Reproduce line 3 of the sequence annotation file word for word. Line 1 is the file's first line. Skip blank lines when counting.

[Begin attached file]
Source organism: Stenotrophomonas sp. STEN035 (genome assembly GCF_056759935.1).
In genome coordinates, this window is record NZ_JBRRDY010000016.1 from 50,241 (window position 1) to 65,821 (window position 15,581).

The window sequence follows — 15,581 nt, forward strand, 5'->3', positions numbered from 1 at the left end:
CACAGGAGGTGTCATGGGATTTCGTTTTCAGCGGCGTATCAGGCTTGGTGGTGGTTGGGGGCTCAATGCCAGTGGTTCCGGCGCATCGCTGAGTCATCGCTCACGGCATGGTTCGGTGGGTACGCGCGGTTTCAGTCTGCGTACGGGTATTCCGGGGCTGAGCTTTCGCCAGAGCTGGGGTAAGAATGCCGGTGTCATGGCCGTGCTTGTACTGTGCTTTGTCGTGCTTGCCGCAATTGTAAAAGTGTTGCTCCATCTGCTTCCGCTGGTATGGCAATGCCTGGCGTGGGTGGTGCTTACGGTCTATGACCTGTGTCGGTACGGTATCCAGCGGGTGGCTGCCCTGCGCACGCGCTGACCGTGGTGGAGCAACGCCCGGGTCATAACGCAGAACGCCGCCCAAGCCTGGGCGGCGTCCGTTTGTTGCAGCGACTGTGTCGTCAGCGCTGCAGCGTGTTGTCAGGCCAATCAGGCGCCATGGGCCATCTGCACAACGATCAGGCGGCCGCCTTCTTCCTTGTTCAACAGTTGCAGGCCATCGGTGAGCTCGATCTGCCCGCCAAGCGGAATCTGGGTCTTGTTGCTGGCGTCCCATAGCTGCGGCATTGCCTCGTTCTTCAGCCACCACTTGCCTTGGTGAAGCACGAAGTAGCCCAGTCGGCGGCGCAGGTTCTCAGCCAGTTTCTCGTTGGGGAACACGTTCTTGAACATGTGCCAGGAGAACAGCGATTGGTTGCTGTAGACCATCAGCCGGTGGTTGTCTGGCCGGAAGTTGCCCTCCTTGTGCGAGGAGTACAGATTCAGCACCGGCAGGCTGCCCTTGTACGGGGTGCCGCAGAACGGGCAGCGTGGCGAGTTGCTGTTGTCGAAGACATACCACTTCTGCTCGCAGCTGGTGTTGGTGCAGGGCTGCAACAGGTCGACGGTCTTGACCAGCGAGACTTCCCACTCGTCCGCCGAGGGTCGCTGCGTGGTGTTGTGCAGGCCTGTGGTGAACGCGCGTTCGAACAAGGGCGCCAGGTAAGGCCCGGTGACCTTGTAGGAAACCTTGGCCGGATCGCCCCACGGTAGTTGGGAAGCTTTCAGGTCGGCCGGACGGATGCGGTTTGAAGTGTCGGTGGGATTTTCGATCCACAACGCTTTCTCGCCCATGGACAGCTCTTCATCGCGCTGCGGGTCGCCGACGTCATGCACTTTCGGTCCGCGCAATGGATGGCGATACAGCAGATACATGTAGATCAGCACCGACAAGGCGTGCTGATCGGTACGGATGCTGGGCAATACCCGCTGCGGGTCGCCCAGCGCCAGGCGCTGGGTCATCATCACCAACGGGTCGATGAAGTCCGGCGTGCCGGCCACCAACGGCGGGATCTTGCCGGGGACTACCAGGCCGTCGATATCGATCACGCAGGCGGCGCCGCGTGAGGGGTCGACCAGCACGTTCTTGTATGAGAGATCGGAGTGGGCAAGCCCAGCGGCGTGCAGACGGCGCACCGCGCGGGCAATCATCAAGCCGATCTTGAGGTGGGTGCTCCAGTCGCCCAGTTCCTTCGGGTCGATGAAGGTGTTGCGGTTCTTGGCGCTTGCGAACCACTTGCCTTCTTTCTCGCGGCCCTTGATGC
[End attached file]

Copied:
The window sequence follows — 15,581 nt, forward strand, 5'->3', positions numbered from 1 at the left end: